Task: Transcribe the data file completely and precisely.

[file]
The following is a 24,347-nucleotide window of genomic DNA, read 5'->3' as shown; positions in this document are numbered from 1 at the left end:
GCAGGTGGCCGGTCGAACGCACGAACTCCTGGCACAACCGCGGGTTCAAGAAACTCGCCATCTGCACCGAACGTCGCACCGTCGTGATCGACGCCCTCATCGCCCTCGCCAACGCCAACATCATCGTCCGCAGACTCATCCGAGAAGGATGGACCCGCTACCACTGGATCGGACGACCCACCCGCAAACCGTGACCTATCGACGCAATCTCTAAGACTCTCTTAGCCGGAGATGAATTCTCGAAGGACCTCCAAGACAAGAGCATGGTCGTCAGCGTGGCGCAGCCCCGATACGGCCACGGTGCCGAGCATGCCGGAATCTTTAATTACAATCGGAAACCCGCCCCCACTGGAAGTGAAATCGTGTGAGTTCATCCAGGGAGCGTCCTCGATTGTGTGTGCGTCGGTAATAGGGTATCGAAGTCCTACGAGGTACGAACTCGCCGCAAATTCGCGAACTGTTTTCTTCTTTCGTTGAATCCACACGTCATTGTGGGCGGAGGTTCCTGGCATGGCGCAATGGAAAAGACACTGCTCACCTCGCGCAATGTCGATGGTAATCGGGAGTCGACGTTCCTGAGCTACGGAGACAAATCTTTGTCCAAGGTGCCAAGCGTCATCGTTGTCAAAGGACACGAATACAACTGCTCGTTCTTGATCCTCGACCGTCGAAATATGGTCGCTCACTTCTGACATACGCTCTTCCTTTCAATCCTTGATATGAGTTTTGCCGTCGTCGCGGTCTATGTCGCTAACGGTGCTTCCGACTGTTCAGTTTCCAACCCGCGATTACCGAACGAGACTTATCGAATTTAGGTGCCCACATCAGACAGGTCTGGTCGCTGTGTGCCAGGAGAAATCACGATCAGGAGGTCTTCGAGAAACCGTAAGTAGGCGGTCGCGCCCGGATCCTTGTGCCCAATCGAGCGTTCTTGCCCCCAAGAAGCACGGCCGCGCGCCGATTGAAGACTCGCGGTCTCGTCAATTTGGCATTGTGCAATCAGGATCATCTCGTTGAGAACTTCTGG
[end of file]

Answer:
The following is a 24,347-nucleotide window of genomic DNA, read 5'->3' as shown; positions in this document are numbered from 1 at the left end:
GCAGGTGGCCGGTCGAACGCACGAACTCCTGGCACAACCGCGGGTTCAAGAAACTCGCCATCTGCACCGAACGTCGCACCGTCGTGATCGACGCCCTCATCGCCCTCGCCAACGCCAACATCATCGTCCGCAGACTCATCCGAGAAGGATGGACCCGCTACCACTGGATCGGACGACCCACCCGCAAACCGTGACCTATCGACGCAATCTCTAAGACTCTCTTAGCCGGAGATGAATTCTCGAAGGACCTCCAAGACAAGAGCATGGTCGTCAGCGTGGCGCAGCCCCGATACGGCCACGGTGCCGAGCATGCCGGAATCTTTAATTACAATCGGAAACCCGCCCCCACTGGAAGTGAAATCGTGTGAGTTCATCCAGGGAGCGTCCTCGATTGTGTGTGCGTCGGTAATAGGGTATCGAAGTCCTACGAGGTACGAACTCGCCGCAAATTCGCGAACTGTTTTCTTCTTTCGTTGAATCCACACGTCATTGTGGGCGGAGGTTCCTGGCATGGCGCAATGGAAAAGACACTGCTCACCTCGCGCAATGTCGATGGTAATCGGGAGTCGACGTTCCTGAGCTACGGAGACAAATCTTTGTCCAAGGTGCCAAGCGTCATCGTTGTCAAAGGACACGAATACAACTGCTCGTTCTTGATCCTCGACCGTCGAAATATGGTCGCTCACTTCTGACATACGCTCTTCCTTTCAATCCTTGATATGAGTTTTGCCGTCGTCGCGGTCTATGTCGCTAACGGTGCTTCCGACTGTTCAGTTTCCAACCCGCGATTACCGAACGAGACTTATCGAATTTAGGTGCCCACATCAGACAGGTCTGGTCGCTGTGTGCCAGGAGAAATCACGATCAGGAGGTCTTCGAGAAACCGTAAGTAGGCGGTCGCGCCCGGATCCTTGTGCCCAATCGAGCGTTCTTGCCCCCAAGAAGCACGGCCGCGCGCCGATTGAAGACTCGCGGTCTCGTCAATTTGGCATTGTGCAATCAGGATCATCTCGTTGAGAACTTCTGG